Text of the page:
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Efficiency, Technical Progress, and Best Practice in Chinese State Enterprises (1980-1994)

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Author Info

  • Zheng, Jinghai

    (Department of Economics, School of Economics and Commercial Law, Göteborg University)

  • Liu, Xiaxuan

    (Institute of Economics)

  • Bigsten, Arne

    (Department of Economics, School of Economics and Commercial Law, Göteborg University)

Abstract

In spite of rapid economic growth and swift structural change during the last two decades, China’s industrial reform is far from complete, especially with regard to state enterprises (SOEs). Although troubled with huge financial losses, heavy debt, and substantial over-staffing, SOEs will continue to play a crucial part in the government policy to maintain social stability and economic growth in China. This study, based on samples of about 700 state enterprises during 1980-94, investigates productivity performance of the SOEs using Data Envelopment Analysis and Malmquist Index. Our empirical results show that average technical efficiency had been low among the sample SOEs. Considerable productivity growth was found, but it was mainly accomplished through technical progress rather than efficiency improvement. Regression analyses indicate that wage incentives and education had positive impacts on productivity growth, while large scale was an important determinant of whether an SOE was applying best practice technology. It is also shown that large SOEs were more likely to generate technical progress. These findings are consistent with the industrial structural adjustment program initiated by the government in 1994, which has focused on improving productive efficiency via redundancies and technology upgrading, and on building its best SOEs into conglomerates.

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Bibliographic Info

Paper provided by University of Gothenburg, Department of Economics in its series Working Papers in Economics with number 30.

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Length: 28 pages
Date of creation: 27 Sep 2000
Date of revision:
Publication status: Published in Journal of Comparative Economics, 1998, pages 465-484.
Handle: RePEc:hhs:gunwpe:0030

Contact details of provider:
Postal: Department of Economics, School of Business, Economics and Law, University of Gothenburg, Box 640, SE 405 30 GÖTEBORG, Sweden
Phone: 031-773 10 00
Web page: http://www.handels.gu.se/econ/
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Keywords: Efficiency; productivity; technical progress; state enterprises; reform;

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  1. Xiao-yuan Dong & Louis Putterman, 2001. "On the Emergence of Labour Redundancy in China's State Industry: Findings from a 1980-1994 Data Panel," Comparative Economic Studies, Palgrave Macmillan, vol. 43(2), pages 111-128, July.
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Citations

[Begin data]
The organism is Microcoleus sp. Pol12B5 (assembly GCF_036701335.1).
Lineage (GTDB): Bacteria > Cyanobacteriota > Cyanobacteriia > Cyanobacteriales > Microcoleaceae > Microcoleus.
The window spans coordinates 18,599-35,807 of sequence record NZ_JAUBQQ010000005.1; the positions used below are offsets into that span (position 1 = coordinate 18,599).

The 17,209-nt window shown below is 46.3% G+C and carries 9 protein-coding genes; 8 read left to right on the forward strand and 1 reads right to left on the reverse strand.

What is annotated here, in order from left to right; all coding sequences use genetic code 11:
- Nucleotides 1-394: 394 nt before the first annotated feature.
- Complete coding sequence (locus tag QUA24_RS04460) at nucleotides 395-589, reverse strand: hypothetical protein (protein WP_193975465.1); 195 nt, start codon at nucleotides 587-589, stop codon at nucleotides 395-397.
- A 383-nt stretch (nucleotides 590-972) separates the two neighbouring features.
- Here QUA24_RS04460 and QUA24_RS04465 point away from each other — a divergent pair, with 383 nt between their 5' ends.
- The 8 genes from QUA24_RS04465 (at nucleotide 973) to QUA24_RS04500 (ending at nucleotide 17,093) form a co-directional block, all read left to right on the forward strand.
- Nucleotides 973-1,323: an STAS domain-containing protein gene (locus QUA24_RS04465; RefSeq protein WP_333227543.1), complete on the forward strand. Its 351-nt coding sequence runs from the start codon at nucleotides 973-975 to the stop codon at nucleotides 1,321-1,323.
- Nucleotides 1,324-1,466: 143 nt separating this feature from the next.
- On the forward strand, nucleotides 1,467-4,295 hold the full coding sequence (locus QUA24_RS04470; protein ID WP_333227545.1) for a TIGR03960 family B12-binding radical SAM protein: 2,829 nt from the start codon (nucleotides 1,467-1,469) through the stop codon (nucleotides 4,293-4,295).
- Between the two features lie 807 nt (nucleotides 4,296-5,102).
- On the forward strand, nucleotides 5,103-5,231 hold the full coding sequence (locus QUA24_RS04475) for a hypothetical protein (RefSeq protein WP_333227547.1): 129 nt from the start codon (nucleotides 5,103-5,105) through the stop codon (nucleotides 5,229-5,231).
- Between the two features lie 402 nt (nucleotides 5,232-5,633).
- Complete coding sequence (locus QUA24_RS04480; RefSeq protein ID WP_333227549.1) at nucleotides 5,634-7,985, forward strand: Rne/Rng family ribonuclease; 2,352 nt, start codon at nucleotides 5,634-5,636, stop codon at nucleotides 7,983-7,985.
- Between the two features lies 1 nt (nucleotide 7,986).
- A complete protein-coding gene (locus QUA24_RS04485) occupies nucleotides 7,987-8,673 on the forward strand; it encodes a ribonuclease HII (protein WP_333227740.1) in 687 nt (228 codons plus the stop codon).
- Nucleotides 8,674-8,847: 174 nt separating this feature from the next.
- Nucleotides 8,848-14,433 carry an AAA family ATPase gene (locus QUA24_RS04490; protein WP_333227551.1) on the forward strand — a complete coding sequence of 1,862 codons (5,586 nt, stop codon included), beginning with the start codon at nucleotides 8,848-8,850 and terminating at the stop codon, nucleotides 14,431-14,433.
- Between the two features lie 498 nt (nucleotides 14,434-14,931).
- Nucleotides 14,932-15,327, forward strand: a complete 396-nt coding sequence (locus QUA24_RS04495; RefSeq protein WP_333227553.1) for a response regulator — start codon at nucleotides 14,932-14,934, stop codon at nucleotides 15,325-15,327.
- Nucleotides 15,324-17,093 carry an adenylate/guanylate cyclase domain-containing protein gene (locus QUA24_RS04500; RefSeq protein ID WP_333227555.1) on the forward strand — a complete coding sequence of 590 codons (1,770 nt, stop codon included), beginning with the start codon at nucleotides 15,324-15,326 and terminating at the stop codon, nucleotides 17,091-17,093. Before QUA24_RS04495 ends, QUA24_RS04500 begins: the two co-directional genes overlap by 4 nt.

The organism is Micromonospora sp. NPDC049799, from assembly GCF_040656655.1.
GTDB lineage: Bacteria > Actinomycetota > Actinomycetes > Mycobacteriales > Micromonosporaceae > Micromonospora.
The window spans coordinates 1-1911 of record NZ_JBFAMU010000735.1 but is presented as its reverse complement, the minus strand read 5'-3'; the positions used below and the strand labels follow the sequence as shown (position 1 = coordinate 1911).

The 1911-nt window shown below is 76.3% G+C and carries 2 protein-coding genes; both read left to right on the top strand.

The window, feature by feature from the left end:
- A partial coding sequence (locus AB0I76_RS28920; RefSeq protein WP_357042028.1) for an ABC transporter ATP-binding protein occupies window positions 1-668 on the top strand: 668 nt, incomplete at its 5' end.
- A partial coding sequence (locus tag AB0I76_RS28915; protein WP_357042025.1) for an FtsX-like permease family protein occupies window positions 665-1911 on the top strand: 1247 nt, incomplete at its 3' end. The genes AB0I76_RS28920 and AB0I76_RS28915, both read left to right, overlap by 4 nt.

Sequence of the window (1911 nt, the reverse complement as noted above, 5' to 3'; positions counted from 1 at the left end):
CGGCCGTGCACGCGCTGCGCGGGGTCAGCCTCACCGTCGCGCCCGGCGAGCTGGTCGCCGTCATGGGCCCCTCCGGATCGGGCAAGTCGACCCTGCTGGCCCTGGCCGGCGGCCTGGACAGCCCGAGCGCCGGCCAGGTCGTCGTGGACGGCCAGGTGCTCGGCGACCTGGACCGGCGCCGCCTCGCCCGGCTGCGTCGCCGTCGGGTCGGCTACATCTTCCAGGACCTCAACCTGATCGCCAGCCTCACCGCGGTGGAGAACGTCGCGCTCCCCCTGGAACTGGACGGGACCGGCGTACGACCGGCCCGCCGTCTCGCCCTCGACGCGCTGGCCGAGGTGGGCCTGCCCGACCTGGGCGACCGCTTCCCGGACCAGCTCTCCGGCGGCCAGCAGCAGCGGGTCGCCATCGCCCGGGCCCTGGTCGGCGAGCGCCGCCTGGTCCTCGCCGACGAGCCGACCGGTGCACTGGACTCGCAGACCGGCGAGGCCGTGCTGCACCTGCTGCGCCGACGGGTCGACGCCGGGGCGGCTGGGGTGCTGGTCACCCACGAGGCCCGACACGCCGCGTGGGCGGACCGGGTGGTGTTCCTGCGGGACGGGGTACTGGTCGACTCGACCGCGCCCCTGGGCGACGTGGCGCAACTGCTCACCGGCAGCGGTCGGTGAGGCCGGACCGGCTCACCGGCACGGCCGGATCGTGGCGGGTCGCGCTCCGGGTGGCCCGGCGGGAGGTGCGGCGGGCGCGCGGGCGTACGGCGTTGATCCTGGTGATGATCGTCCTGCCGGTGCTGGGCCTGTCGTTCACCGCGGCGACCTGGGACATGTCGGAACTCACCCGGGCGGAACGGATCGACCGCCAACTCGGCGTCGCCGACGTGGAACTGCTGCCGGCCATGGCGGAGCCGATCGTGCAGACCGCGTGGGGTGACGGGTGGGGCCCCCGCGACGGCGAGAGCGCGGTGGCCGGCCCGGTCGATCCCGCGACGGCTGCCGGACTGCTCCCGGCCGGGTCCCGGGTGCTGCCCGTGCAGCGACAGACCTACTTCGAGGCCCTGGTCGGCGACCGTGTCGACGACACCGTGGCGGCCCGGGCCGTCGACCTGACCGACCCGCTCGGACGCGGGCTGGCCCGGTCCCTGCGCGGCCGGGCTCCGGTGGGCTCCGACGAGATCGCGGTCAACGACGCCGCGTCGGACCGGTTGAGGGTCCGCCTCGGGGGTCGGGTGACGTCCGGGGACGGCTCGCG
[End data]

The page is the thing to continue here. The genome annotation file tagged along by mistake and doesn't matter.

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Cited by:
  1. Fulvio Castellacci & Jinghai Zheng, 2010. "Technological regimes, Schumpeterian patterns of innovation and firm-level productivity growth," Industrial and Corporate Change, Oxford University Press, vol. 19(6), pages 1829-1865, December.
  2. Sylviane GUILLAUMONT JEANNENEY & PING HUA & ZHICHENG LIANG, 2006. "Financial Development, Economic Efficiency, And Productivity Growth: Evidence From China," The Developing Economies, Institute of Developing Economies, vol. 44(1), pages 27-52.
  3. Zheng, Jinghai & Bigsten, Arne & Hu, Angang, 2009. "Can China's Growth be Sustained? A Productivity Perspective," World Development, Elsevier, vol. 37(4), pages 874-888, April.
  4. Deqiang Liu & Yanyun Zhao, 2006. "Ownership, Foreign Investment and Productivity--A Case Study of the Automotive Industry in China," Microeconomics Working Papers 21892, East Asian Bureau of Economic Research.
  5. Halkos, George Emmanuel & Tzeremes, Nickolaos G., 2007. "Productivity efficiency and firm size: An empirical analysis of foreign owned companies," International Business Review, Elsevier, vol. 16(6), pages 713-731, December.
  6. Yuk-Shing Cheng & Dic Lo, 2004. "Firm Size, Technical Efficiency and Productivity Growth in Chinese Industry," Working Papers 144, Department of Economics, SOAS, University of London, UK.
  7. Dong Yan & Whalley John, 2011. "Model Structure and the Combined Welfare and Trade Effects of China's Trade Related Policies," Global Economy Journal, De Gruyter, vol. 10(4), pages 1-21, January.
  8. Sebastián Claro, 2005. "How Uncompetitive is the State-Owned Industrial Sector in China," Documentos de Trabajo 305, Instituto de Economia. Pontificia Universidad Católica de Chile..
  9. Anwar, Sajid & Sun, Sizhong, 2012. "Trade liberalisation, market competition and wage inequality in China's manufacturing sector," Economic Modelling, Elsevier, vol. 29(4), pages 1268-1277.
  10. Watanabe, Michio & Tanaka, Katsuya, 2007. "Efficiency analysis of Chinese industry: A directional distance function approach," Energy Policy, Elsevier, vol. 35(12), pages 6323-6331, December.

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